The president stressed during the main ceremonies at Pilsudskiego Square in Warsaw's downtown on Sunday that WWII took the lives of nearly 80 million people. "Eighty million if we count not only the people killed and murdered but also those who died from hunger, disease and poverty. Three percent of the global population of those times. Looking at Europe, one could say that a big European country and its population disappeared over six years and left an empty land," he said.
President Duda underlined that "mankind has drawn too few conclusions from this terrible lesson," and stressed that ethnic cleansing and genocide still happen.
The Polish head of state recalled that Poland disappeared from the map after the invasion by Nazi Germany was followed by a treacherous attack by the Soviet Union, and stressed that the entire nation was submitted to terror while Polish citizens of Jewish descent were closed in ghettos and and submitted to collective extermination.
"Poland has been left with annihilation camps. One could say that in this way the Polish people have been humiliated by the Germans. They have left their machine of annihilation on our soil. But today, we are its depositories, we have been taking care of it so that it bears witness to the world," he said.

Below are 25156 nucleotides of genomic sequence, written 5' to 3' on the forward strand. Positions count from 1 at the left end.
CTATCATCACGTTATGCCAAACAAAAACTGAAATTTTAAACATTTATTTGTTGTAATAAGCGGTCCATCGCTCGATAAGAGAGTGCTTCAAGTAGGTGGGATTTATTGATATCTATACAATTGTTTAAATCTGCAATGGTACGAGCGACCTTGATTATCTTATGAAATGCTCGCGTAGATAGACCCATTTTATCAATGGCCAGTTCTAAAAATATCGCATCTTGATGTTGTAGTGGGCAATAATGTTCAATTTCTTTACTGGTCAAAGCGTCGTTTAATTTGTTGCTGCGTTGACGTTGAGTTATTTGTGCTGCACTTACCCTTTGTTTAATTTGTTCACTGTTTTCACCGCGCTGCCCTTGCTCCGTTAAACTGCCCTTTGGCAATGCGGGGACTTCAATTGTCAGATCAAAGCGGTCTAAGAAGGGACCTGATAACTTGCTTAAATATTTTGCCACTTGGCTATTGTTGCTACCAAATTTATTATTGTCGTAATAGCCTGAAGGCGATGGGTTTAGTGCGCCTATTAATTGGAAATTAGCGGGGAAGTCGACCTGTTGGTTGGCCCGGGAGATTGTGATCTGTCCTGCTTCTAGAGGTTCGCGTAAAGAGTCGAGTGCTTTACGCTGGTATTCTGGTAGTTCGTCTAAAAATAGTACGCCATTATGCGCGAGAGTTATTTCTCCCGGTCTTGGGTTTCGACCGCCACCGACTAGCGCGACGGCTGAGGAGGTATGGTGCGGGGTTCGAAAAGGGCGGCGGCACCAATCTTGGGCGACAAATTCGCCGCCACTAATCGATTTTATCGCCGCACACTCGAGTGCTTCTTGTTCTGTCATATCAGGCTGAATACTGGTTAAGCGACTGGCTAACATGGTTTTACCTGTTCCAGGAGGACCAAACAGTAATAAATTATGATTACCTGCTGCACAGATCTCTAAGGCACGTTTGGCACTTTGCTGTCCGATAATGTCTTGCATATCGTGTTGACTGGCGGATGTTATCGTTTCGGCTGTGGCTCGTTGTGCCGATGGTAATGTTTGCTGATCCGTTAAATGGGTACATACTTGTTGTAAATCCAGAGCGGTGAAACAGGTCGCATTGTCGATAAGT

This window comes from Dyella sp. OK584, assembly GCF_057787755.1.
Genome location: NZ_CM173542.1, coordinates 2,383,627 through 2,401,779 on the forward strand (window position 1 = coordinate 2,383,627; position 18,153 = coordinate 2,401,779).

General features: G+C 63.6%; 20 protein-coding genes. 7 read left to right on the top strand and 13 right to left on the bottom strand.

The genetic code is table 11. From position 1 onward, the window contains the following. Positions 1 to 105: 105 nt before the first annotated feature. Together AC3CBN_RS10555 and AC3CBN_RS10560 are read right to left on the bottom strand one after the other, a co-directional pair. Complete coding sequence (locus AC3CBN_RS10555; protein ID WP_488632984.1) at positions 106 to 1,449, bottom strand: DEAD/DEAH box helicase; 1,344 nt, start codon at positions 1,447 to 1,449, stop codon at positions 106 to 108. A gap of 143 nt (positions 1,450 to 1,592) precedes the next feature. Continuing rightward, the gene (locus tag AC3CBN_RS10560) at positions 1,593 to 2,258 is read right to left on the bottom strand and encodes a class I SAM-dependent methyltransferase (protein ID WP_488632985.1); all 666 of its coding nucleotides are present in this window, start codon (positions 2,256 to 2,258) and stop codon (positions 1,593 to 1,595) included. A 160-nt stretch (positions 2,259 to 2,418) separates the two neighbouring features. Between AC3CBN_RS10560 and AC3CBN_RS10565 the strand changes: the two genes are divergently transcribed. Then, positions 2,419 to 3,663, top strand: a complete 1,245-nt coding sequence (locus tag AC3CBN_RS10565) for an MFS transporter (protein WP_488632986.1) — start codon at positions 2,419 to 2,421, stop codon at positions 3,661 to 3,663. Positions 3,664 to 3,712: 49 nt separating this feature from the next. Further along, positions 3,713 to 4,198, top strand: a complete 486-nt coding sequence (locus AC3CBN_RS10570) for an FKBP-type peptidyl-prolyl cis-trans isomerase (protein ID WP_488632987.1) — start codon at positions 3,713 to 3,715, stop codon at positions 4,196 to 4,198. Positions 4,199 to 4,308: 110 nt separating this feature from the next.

Speaking at observances marking the 80th anniversary of the outbreak of World War II in Warsaw, German President Frank-Walter Steinmeier said that, "this was a German crime." "There is no place in Europe where it would be more difficult for me to speak and raise my voice in my German mother tongue. It is difficult for me to speak out loud to you," Steinmeier said when beginning the speech. The German president said that he had come here being humble and grateful, and stressed that 80 years ago his homeland attacked its neighbour, Poland. My compatriots staged a war which cost the lives of over 50 million people. This was a German crime, he underlined.
US Vice President Michael Pence said it was a great honour for him to be here on behalf of the US president and the American people. He said that the gathering was taking place in the heart of Warsaw to bear witness to the courage and spirit of a great nation, and the lasting strength of great civilisation.
He stressed he was honoured, on behalf of the American people, including 10 million Americans of Polish descent, to be in Poland, which is free, strong and secure. Michael Pence also stressed that the Polish people have never allowed despair to take control over them, and that they have never renounced their 1,000-year-long history.